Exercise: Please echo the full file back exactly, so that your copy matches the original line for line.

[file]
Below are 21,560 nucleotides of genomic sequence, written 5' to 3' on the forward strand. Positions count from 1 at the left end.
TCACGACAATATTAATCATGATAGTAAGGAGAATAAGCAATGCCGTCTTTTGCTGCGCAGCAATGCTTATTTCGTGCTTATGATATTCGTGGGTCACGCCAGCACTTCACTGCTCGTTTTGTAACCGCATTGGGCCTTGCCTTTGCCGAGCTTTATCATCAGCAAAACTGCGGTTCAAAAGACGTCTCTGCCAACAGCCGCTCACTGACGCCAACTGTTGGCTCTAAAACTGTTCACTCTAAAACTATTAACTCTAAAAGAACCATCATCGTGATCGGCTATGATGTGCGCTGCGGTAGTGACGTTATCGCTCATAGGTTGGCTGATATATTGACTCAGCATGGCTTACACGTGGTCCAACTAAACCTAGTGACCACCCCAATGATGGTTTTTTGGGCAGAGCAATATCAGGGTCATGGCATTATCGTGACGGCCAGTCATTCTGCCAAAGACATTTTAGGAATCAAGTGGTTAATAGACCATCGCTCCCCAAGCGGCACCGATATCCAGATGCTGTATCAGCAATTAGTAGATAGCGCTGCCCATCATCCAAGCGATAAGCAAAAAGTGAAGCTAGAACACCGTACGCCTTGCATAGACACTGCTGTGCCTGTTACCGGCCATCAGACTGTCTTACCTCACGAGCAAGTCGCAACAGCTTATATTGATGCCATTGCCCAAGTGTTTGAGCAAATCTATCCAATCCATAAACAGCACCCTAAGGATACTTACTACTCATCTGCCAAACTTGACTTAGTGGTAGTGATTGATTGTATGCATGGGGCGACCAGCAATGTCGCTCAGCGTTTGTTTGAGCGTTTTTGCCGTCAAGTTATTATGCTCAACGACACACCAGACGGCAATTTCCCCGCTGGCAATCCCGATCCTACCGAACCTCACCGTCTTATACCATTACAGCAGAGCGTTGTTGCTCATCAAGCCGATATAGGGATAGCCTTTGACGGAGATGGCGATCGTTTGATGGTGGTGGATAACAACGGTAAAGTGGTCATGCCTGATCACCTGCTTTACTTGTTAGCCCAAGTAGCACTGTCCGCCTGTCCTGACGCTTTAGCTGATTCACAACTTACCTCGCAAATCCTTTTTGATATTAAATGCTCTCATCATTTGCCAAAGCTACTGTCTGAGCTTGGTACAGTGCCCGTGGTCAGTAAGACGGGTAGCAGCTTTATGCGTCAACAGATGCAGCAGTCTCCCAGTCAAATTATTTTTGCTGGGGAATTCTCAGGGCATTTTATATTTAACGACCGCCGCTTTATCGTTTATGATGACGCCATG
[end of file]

Below are 21,560 nucleotides of genomic sequence, written 5' to 3' on the forward strand. Positions count from 1 at the left end.
TCACGACAATATTAATCATGATAGTAAGGAGAATAAGCAATGCCGTCTTTTGCTGCGCAGCAATGCTTATTTCGTGCTTATGATATTCGTGGGTCACGCCAGCACTTCACTGCTCGTTTTGTAACCGCATTGGGCCTTGCCTTTGCCGAGCTTTATCATCAGCAAAACTGCGGTTCAAAAGACGTCTCTGCCAACAGCCGCTCACTGACGCCAACTGTTGGCTCTAAAACTGTTCACTCTAAAACTATTAACTCTAAAAGAACCATCATCGTGATCGGCTATGATGTGCGCTGCGGTAGTGACGTTATCGCTCATAGGTTGGCTGATATATTGACTCAGCATGGCTTACACGTGGTCCAACTAAACCTAGTGACCACCCCAATGATGGTTTTTTGGGCAGAGCAATATCAGGGTCATGGCATTATCGTGACGGCCAGTCATTCTGCCAAAGACATTTTAGGAATCAAGTGGTTAATAGACCATCGCTCCCCAAGCGGCACCGATATCCAGATGCTGTATCAGCAATTAGTAGATAGCGCTGCCCATCATCCAAGCGATAAGCAAAAAGTGAAGCTAGAACACCGTACGCCTTGCATAGACACTGCTGTGCCTGTTACCGGCCATCAGACTGTCTTACCTCACGAGCAAGTCGCAACAGCTTATATTGATGCCATTGCCCAAGTGTTTGAGCAAATCTATCCAATCCATAAACAGCACCCTAAGGATACTTACTACTCATCTGCCAAACTTGACTTAGTGGTAGTGATTGATTGTATGCATGGGGCGACCAGCAATGTCGCTCAGCGTTTGTTTGAGCGTTTTTGCCGTCAAGTTATTATGCTCAACGACACACCAGACGGCAATTTCCCCGCTGGCAATCCCGATCCTACCGAACCTCACCGTCTTATACCATTACAGCAGAGCGTTGTTGCTCATCAAGCCGATATAGGGATAGCCTTTGACGGAGATGGCGATCGTTTGATGGTGGTGGATAACAACGGTAAAGTGGTCATGCCTGATCACCTGCTTTACTTGTTAGCCCAAGTAGCACTGTCCGCCTGTCCTGACGCTTTAGCTGATTCACAACTTACCTCGCAAATCCTTTTTGATATTAAATGCTCTCATCATTTGCCAAAGCTACTGTCTGAGCTTGGTACAGTGCCCGTGGTCAGTAAGACGGGTAGCAGCTTTATGCGTCAACAGATGCAGCAGTCTCCCAGTCAAATTATTTTTGCTGGGGAATTCTCAGGGCATTTTATATTTAACGACCGCCGCTTTATCGTTTATGATGACGCCATG